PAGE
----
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for us and we are getting a bit of a yield premium there compared to, say, making a loan on a CBD office in a gateway market. As a platform, we have a large subordinate debt program
and senior floating rate program that’s pushing more heavily
into the transitional bridge debt space, which can also generate
higher yields for our clients.
HALLIWELL: We’re not a large niche player, though we do have
some investments for diversification purposes. We’re becoming
fairly involved in student housing, with about $1.6 billion of assets
under management in this sector. As for markets, the line
between what’s considered primary and secondary is getting
blurred. Ask anyone on this panel whether they’d prefer to be in
Austin, Portland, Denver, Nashville, Charlotte or Chicago, and
I’m pretty sure Chicago would not be at the top of the list.
We recently acquired an attractive grocery-anchored retail center in Wilmington, North Carolina. With retail, we believe that if
it’s a truly unique property with great surrounding demographics, superior tenant lineup, great tenant sales and at a comfortable discount to replacement cost, there’s always liquidity as long
as the gross ticket size is reasonable.
AYGOREN: We’ve been living in a state of uncertainty for
some time, and there remain questions over interest rates,
tax reform and domestic and foreign policy, to name a few.
Where do you think we’ll be a year from now and what’s your
biggest concern for the market?
NORMAN: You’re right, there is a lot of uncertainty around the
administration’s ability to successfully push for regulatory and tax
reform, but I don’t think people are executing business plans
today around what may or may not happen. Low wage growth,
low inflation, slow growth—there’s always a flight to quality event
around the corner. Rates will go up eventually but we’re not seeing a lot of pressure there. A lot of money wants to be in commercial real estate in the US from both domestic and foreign sources,
and given that we’re later in the cycle, there are significant
amounts of capital looking to get into the debt space as well.
VERMIE: Yes, it’s important to just try to keep a level head about
everything that’s going on, not riding the exuberance nor feeling
like it’s the end of the world. It’s all about trying to filter through
the noise to find the right real estate and the right opportunities,
because we all like the asset class. It’s a good risk-adjusted return
relative to alternatives today.
HALLIWELL: It’s interesting that you mentioned the cycle. To
some degree, the cycle of double digit returns is dying right now.
If you take out industrial and analyze the overall first quarter
NCREIF return, it was 3.96% on an annualized basis. Hotels
posted a negative return in the first quarter and malls, which
many fear will start to post negative returns, comprise 12% of the
index. So, it seems clear the industry will be living with a different
return profile than it did in the previous six calendar years.
In terms of broader issues, what can really shock the system is
the rapid rise in interest rates. Over the brief period starting late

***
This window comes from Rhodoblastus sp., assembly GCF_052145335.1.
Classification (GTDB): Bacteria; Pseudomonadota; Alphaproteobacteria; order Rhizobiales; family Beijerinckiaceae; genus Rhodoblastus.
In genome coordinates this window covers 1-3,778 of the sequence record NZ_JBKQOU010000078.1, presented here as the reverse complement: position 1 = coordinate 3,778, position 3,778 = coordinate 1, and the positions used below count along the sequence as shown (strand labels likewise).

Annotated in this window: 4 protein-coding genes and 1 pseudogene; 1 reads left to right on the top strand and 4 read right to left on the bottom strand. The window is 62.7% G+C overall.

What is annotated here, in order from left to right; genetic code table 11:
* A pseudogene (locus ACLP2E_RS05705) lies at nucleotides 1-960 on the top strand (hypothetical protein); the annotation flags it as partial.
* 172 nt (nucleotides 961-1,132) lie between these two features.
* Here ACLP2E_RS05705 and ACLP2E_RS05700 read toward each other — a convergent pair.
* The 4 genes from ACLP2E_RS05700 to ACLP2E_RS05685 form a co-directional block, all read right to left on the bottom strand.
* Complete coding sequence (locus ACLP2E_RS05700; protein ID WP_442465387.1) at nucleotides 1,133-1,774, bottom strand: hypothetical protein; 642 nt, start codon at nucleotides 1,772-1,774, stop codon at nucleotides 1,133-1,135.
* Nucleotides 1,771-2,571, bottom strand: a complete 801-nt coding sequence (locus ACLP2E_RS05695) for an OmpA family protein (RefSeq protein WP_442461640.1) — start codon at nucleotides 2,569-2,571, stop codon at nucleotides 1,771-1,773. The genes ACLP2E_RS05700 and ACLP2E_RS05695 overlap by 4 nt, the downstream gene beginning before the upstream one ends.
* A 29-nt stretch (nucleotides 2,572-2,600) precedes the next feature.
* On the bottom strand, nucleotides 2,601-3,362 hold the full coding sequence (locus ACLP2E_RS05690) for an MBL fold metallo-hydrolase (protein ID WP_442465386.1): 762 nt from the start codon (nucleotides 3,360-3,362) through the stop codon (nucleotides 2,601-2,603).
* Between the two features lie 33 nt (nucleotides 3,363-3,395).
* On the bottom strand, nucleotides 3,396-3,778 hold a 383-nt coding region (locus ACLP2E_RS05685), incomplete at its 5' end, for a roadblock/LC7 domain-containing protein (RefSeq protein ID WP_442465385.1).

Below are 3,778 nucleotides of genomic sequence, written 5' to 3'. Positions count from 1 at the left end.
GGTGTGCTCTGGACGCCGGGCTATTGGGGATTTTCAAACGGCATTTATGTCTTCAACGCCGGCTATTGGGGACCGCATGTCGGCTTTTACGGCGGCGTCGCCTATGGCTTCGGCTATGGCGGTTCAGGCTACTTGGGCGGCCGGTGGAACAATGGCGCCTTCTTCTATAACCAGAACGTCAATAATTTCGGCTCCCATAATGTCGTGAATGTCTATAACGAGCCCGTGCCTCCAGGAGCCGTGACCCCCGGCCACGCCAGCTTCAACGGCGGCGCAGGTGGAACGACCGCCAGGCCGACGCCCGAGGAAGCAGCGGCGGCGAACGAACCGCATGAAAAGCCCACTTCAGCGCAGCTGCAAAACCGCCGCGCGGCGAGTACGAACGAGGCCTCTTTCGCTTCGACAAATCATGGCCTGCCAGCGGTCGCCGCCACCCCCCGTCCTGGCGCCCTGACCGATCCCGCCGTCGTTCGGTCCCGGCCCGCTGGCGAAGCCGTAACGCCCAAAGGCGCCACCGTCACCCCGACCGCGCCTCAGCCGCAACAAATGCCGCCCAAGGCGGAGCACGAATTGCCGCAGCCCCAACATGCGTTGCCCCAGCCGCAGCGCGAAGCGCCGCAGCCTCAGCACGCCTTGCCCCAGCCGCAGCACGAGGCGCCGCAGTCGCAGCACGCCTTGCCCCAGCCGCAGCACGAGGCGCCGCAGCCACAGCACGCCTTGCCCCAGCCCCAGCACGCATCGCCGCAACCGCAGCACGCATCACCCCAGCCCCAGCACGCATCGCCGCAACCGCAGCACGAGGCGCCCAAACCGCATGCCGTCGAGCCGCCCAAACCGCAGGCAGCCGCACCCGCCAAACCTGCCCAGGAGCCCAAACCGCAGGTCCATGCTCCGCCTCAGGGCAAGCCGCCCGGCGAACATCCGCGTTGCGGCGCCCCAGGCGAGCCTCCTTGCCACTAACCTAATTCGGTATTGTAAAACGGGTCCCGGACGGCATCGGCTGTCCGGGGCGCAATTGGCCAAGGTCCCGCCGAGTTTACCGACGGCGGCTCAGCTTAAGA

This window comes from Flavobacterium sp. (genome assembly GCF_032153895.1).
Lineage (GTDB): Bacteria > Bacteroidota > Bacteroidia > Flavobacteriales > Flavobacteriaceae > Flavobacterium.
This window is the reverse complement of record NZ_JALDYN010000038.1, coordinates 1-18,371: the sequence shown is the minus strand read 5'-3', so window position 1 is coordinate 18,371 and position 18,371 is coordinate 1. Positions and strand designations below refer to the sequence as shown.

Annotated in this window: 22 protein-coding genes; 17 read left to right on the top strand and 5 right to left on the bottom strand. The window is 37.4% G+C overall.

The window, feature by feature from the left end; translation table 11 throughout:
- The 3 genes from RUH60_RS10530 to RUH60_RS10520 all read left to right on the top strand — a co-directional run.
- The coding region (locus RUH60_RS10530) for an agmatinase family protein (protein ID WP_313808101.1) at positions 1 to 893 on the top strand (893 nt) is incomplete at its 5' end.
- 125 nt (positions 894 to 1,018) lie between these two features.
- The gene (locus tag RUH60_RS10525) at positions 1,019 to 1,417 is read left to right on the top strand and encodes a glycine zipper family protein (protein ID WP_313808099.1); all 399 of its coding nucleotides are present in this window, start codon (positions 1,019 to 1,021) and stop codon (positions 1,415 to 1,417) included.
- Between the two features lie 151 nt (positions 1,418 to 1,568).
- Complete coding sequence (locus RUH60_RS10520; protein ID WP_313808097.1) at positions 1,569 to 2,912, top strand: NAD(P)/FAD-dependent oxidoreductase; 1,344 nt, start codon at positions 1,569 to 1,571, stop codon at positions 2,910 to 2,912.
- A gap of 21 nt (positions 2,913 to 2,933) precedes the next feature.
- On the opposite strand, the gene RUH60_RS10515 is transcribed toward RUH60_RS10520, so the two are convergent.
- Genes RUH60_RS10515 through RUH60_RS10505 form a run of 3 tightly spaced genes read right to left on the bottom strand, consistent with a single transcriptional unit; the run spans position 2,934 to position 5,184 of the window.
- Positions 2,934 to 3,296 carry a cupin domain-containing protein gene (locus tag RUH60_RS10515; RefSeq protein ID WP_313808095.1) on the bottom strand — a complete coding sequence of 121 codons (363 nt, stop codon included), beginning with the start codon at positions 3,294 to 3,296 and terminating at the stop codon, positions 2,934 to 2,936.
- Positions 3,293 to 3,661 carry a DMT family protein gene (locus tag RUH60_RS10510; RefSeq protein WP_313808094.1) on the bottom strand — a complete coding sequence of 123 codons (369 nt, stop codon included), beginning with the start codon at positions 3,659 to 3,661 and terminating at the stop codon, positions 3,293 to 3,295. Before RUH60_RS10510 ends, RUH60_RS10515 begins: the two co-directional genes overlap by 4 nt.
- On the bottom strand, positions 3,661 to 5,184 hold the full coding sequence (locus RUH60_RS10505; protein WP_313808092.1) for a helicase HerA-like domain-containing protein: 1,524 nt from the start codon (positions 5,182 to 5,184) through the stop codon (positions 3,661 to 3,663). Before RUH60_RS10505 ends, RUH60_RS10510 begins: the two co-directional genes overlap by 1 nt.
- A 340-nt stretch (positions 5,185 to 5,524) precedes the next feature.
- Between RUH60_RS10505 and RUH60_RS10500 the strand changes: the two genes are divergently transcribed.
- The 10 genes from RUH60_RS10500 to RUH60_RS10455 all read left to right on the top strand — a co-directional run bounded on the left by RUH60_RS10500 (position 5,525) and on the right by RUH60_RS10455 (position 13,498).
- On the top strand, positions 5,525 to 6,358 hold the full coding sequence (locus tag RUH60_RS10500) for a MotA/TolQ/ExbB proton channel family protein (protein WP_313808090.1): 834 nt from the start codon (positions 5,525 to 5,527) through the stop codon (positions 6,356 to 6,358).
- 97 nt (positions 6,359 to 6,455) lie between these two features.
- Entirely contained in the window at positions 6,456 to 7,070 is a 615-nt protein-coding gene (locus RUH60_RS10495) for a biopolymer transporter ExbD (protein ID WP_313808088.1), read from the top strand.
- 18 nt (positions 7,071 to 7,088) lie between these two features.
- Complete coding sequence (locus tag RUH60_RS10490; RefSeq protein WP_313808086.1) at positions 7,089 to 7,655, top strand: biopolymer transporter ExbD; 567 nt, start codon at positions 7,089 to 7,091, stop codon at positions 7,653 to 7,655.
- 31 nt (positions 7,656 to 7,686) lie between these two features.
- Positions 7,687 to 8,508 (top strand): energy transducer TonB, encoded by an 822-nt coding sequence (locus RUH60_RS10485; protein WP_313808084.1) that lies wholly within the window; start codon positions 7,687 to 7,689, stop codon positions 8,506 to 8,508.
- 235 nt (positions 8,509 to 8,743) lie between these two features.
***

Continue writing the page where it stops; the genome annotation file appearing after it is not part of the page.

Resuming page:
October, 2016 when interest rates went up 85 basis points in a
60-day time period, transactions came to a screeching halt and
buyers started dropping or retrading deals. Given this recent
experience, I worry about an event that could trigger another
rapid rise of interest rates. As transaction people, if that happens,
it would have a tremendous impact on our business as it could
cause a severe drop in volume.
REIGLE: I would add to that the concern about capital flows. In
the first six months of last year the open-end fund industry had
a high volume of redemption requests. All the open end funds
were basically waiting to see when the redemption requests
would stop. When that happens and you have both the public
REITS and institutions not buying, things do come to a standstill. Investors who have turned their value-add investments into
core and are ready to sell and redeploy their capital, aren’t dealing with the same market we have all become used to.
BONEHAM: In terms of capital flows and where we might be a
year from now, when we look at things that could impact interest
rates, we do not see inflationary pressures that would significantly
push rates up. We look at global demographics and global economic growth, and we just don’t see reason for significant
changes. Therefore, given that we see the US economy continuing to grow at a slow to moderate pace, we still could be in fine
shape a year or two from now.
REAHL: Green Street just put out a report on tax reform and
pointed out that one of the things in the crosshairs of tax reform
is the 1031 exchange. About 60% of transactions between $1 million and $20 million involve 1031 exchanges. A small portion of
our investments begin at the upper end of this range as we look
to invest in larger transactions, but if that segment of the market
goes away, it would definitely impact the overall market for the
smaller, private investors.
SHAW: I feel like we may be muddling through the middle,
where we’re experiencing a slow deflation of the asset bubble
we’ve created over the past decade. That creates challenges for all
of us that make our money via transactions. ◆
We have a large
program and a senior
floating rate program
that’s pushing more
heavily into transitional
bridge debt, which can
generate higher yields.
TED C. NORMAN
TH REAL ESTATE
We are experiencing a
slow deflation of the asset
bubble that we’ve created
over the past decade.
That creates challenges
for all of us that make our
money via transactions.
JOHN HANCOCK REAL